Frank McCourt’s tenure as owner of the Los Angeles Dodgers came to an unceremonious end as bankruptcy and the senseless beating in a Dodger Stadium parking lot of San Francisco Giants fan Brian Stow cast dark clouds over the storied franchise.
In an auction-style bidding-war, McCourt sold in 2012 to the Guggenheim Baseball Management group, which was led by controlling owner Mark Walter, Stan Kasten in a president CEO role and Magic Johnson. Although McCourt may have worn out his welcome, he took a positive outlook on his time as owner of the Dodgers, via Scott Soshnick of Bloomberg.com:
We took a franchise losing almost $60 million per year and ended up selling it for the highest price ever paid for a sports franchise. We created value there and we plan to do the same thing here.”
The ‘here’ McCourt references is his purchase of a 50 percent stake in Global Champions Tour, which is an international show jumping series for equestrians.
McCourt purchased the Dodgers in 2004 and despite pressure from MLB to sell, which included commissioner Bud Selig’s denial on a new television rights deal between the Dodgers and FOX, was allowed to orchestrate the terms of the sale.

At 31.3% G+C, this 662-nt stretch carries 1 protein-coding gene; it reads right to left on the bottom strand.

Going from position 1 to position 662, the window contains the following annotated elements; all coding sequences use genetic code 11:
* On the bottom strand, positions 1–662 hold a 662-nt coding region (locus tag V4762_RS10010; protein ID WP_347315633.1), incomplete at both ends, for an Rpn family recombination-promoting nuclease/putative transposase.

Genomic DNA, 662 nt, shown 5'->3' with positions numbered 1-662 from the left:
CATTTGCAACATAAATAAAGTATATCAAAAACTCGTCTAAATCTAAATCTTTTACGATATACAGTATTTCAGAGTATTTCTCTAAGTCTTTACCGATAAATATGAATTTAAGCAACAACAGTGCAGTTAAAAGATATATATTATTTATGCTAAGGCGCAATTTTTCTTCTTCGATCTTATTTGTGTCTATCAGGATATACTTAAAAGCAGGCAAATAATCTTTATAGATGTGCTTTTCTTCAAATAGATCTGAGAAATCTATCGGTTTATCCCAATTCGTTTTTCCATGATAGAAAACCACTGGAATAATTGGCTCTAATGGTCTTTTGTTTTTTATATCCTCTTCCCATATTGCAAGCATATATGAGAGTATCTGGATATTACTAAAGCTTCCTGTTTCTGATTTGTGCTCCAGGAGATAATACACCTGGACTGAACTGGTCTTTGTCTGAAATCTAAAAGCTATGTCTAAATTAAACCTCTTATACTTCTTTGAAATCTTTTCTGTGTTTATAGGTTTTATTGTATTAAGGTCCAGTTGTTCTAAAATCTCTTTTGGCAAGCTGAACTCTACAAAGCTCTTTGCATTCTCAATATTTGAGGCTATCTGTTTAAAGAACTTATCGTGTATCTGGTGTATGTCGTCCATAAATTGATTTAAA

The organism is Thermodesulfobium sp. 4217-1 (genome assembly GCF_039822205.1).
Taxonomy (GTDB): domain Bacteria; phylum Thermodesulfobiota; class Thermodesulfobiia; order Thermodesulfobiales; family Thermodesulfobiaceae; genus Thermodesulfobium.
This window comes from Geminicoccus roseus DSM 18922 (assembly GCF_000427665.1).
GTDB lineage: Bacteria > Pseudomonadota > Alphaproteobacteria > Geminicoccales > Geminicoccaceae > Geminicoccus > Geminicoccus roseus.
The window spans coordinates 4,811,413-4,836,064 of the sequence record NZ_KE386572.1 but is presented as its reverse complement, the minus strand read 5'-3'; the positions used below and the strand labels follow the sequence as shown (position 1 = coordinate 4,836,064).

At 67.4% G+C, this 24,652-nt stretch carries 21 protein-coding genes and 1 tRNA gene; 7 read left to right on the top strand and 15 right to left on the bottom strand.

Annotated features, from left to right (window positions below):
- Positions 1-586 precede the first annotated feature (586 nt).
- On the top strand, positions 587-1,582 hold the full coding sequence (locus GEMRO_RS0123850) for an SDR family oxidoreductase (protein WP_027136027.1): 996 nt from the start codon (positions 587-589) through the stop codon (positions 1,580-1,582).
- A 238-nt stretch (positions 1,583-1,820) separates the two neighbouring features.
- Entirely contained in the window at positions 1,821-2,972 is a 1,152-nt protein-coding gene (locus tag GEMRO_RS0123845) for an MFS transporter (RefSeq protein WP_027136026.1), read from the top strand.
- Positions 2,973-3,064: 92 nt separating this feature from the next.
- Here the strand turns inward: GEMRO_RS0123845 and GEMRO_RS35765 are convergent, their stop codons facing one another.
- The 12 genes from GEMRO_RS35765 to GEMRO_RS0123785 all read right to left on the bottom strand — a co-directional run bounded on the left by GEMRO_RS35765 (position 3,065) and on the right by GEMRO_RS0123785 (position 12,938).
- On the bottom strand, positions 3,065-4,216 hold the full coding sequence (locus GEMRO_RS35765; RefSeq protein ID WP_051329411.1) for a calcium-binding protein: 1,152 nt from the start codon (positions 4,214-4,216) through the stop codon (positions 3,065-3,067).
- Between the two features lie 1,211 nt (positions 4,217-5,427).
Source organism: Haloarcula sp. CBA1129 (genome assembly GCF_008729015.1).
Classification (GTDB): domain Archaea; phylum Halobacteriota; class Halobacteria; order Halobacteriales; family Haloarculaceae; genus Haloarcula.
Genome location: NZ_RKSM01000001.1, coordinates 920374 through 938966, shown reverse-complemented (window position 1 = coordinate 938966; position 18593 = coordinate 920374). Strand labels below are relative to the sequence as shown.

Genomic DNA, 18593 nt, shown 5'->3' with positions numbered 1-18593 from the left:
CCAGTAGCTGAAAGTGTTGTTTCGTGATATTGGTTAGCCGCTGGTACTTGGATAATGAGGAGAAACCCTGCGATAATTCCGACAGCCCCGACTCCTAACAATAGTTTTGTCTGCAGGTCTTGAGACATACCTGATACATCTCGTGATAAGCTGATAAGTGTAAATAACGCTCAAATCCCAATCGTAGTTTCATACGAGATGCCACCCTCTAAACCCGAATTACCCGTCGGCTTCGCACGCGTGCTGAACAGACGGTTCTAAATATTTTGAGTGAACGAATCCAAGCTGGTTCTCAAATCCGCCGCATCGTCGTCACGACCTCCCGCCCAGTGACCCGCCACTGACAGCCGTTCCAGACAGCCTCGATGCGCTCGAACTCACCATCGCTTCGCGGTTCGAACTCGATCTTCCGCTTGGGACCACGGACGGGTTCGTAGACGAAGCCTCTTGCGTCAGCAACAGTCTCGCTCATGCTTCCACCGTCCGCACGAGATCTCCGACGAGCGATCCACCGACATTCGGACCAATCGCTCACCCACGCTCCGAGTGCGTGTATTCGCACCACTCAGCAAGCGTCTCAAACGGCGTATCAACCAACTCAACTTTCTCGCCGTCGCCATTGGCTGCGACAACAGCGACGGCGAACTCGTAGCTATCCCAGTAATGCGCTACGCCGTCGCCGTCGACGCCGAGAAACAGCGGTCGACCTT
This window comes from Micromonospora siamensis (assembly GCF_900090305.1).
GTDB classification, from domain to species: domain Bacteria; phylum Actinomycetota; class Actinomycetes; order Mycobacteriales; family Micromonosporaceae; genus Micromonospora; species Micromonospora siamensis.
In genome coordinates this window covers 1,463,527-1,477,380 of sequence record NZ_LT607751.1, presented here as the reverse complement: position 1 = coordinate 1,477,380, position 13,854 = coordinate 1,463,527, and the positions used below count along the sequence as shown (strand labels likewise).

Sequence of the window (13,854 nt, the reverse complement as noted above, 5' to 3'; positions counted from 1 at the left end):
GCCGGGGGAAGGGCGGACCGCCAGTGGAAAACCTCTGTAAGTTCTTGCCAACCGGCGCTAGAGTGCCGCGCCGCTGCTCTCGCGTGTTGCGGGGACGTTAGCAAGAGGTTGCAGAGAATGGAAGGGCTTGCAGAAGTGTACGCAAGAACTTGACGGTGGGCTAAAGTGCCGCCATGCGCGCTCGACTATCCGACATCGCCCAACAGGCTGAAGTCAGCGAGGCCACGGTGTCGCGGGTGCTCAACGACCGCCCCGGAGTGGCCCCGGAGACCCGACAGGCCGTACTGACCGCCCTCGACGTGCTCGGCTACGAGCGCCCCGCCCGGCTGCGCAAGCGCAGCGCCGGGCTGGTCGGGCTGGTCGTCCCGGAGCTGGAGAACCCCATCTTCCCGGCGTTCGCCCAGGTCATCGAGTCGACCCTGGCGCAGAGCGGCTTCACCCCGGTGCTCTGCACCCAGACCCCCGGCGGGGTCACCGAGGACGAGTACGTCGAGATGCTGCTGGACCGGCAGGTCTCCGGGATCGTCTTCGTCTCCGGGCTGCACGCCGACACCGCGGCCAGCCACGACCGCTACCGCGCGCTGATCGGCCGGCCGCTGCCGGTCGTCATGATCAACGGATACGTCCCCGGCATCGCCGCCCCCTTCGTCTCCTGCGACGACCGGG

McCourt’s persistence paid off as the auction led to a bidding war that resulted in the Dodgers selling for a record price of $2.15 billion. While McCourt no longer owns the franchise, he is remotely involved with respects to the area surrounding Chavez Ravine and the stadium parking lots.
Since assuming control of the Dodgers, the Guggenheim group has added over $200 million on player salaries and completed an array of stadium upgrades, all the while attempting to repair the damage done under McCourt’s watch.
Guggenheim also signed a lucrative television rights deal with Time Warner to launch a network dedicated to the Dodgers. While that move was a smart financial investment for the team, it has also resulted in fan frustration given the lack of distribution agreements with other carriers.
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